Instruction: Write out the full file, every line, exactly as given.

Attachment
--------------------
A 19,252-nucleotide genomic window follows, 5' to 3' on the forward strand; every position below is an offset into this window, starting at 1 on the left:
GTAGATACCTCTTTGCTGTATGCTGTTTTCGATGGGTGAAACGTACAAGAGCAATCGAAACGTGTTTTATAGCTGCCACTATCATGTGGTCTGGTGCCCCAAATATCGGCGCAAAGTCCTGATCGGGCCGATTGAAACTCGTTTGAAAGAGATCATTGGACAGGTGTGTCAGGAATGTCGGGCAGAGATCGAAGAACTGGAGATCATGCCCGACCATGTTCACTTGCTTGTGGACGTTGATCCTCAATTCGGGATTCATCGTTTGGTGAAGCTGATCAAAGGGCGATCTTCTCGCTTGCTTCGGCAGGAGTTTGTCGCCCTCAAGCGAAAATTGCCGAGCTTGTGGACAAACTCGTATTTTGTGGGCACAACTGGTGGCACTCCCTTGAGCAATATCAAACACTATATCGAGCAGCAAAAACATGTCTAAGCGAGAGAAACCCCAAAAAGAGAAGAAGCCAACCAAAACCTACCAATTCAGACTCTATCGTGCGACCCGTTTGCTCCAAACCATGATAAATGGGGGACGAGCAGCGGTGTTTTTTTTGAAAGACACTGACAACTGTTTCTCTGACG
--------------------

A 19,252-nucleotide genomic window follows, 5' to 3' on the forward strand; every position below is an offset into this window, starting at 1 on the left:
GTAGATACCTCTTTGCTGTATGCTGTTTTCGATGGGTGAAACGTACAAGAGCAATCGAAACGTGTTTTATAGCTGCCACTATCATGTGGTCTGGTGCCCCAAATATCGGCGCAAAGTCCTGATCGGGCCGATTGAAACTCGTTTGAAAGAGATCATTGGACAGGTGTGTCAGGAATGTCGGGCAGAGATCGAAGAACTGGAGATCATGCCCGACCATGTTCACTTGCTTGTGGACGTTGATCCTCAATTCGGGATTCATCGTTTGGTGAAGCTGATCAAAGGGCGATCTTCTCGCTTGCTTCGGCAGGAGTTTGTCGCCCTCAAGCGAAAATTGCCGAGCTTGTGGACAAACTCGTATTTTGTGGGCACAACTGGTGGCACTCCCTTGAGCAATATCAAACACTATATCGAGCAGCAAAAACATGTCTAAGCGAGAGAAACCCCAAAAAGAGAAGAAGCCAACCAAAACCTACCAATTCAGACTCTATCGTGCGACCCGTTTGCTCCAAACCATGATAAATGGGGGACGAGCAGCGGTGTTTTTTTTGAAAGACACTGACAACTGTTTCTCTGACG